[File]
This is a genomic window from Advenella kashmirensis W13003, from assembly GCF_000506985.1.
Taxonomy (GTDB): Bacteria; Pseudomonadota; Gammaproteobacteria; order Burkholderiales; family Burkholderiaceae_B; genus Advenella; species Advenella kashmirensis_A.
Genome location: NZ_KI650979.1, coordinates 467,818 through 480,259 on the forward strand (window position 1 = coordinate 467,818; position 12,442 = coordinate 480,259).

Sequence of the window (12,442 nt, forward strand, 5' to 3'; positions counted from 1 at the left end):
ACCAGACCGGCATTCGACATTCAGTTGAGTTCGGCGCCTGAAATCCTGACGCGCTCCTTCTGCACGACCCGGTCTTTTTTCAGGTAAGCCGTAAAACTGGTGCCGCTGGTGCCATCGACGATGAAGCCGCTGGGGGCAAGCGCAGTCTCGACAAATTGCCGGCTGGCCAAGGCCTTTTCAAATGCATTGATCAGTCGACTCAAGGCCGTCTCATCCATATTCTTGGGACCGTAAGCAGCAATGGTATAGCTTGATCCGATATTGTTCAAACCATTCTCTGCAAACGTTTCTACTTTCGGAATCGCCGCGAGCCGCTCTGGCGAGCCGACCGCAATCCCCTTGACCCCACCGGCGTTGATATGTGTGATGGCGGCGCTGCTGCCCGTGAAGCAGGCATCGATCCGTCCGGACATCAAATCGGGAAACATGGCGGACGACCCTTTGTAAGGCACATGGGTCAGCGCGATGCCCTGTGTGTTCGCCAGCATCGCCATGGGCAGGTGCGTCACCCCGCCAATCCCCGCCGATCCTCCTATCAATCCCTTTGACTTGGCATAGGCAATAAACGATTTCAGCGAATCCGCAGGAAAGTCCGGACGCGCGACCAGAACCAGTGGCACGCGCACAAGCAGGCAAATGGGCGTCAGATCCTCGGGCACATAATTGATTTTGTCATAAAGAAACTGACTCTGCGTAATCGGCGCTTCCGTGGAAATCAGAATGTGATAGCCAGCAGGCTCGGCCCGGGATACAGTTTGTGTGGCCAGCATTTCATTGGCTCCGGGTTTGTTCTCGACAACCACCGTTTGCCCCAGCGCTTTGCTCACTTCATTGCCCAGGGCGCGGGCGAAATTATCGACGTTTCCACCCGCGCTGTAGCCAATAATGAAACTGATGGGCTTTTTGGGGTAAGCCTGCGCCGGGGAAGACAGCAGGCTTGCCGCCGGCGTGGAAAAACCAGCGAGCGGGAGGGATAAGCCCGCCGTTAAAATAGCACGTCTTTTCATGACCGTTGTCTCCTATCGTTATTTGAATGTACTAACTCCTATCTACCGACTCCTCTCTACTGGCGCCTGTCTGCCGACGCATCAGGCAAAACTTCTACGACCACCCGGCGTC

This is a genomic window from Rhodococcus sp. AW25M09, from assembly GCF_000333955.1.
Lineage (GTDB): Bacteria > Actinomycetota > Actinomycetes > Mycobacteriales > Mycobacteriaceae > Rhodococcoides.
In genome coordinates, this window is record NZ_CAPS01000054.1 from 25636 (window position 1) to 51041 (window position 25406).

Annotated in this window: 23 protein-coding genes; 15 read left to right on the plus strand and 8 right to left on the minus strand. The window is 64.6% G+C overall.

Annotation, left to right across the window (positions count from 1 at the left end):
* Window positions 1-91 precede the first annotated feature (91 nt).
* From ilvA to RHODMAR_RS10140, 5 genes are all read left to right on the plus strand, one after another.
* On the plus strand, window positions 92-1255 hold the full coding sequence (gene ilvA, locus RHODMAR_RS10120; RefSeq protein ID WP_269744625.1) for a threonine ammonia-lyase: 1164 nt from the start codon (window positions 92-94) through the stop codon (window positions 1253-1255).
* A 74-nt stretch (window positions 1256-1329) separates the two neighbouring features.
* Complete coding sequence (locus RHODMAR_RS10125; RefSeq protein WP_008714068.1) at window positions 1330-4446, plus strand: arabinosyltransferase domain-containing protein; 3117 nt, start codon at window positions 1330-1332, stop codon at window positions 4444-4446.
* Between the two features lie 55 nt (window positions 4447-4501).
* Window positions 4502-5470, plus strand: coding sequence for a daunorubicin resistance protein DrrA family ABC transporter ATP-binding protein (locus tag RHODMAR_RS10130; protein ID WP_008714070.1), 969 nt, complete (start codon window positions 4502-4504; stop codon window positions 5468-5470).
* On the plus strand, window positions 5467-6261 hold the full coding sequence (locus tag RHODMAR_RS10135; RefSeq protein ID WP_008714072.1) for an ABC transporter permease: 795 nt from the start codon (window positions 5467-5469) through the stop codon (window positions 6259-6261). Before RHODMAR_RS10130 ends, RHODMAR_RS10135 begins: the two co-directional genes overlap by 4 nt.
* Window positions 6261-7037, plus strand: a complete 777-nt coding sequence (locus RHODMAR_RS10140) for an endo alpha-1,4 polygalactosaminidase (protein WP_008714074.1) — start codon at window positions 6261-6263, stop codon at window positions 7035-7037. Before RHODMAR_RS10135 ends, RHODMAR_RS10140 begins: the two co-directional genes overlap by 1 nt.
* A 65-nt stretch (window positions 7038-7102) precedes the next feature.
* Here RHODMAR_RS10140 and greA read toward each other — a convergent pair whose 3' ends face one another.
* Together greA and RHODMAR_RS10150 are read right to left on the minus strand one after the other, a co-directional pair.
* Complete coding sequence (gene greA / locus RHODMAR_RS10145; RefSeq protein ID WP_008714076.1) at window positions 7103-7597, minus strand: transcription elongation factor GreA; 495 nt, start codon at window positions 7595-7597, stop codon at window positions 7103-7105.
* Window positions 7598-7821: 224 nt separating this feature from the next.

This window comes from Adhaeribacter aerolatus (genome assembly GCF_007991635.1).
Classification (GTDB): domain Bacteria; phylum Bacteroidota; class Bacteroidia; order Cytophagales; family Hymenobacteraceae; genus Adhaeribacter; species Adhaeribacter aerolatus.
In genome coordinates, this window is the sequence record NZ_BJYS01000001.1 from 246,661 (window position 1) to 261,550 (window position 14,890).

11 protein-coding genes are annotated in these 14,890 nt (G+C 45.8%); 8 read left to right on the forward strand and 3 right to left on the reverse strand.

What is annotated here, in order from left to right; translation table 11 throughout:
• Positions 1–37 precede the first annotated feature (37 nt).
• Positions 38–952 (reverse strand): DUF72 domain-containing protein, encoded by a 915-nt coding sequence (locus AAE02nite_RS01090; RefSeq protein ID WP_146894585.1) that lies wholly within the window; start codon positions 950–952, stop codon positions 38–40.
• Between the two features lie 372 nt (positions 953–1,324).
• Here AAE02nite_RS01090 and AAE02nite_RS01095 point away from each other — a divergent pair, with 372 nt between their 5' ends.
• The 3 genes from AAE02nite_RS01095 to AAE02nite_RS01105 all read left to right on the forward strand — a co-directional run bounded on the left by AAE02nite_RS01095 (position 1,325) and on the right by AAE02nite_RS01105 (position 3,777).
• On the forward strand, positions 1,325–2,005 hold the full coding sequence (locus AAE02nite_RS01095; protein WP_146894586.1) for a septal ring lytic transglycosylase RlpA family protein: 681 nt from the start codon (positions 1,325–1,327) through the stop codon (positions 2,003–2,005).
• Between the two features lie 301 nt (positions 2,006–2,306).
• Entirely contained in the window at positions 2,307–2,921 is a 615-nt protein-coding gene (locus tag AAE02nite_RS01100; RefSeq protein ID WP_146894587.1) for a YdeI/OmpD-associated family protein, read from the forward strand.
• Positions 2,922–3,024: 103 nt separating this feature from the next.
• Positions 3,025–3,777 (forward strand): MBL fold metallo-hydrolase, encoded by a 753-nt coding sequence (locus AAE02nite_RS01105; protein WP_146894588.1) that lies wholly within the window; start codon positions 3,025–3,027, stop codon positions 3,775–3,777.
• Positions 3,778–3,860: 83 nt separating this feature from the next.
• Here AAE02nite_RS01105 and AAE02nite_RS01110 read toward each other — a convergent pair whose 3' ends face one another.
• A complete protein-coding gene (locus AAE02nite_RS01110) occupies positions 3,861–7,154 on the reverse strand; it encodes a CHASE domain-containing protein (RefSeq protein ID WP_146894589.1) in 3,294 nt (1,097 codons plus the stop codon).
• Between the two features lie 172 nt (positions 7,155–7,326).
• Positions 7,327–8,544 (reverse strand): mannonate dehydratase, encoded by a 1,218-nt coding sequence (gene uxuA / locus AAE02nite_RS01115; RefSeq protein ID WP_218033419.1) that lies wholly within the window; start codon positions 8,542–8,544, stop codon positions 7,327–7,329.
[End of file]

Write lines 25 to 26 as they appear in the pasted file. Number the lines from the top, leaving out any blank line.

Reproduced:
This window comes from Adhaeribacter aerolatus (genome assembly GCF_007991635.1).
Classification (GTDB): domain Bacteria; phylum Bacteroidota; class Bacteroidia; order Cytophagales; family Hymenobacteraceae; genus Adhaeribacter; species Adhaeribacter aerolatus.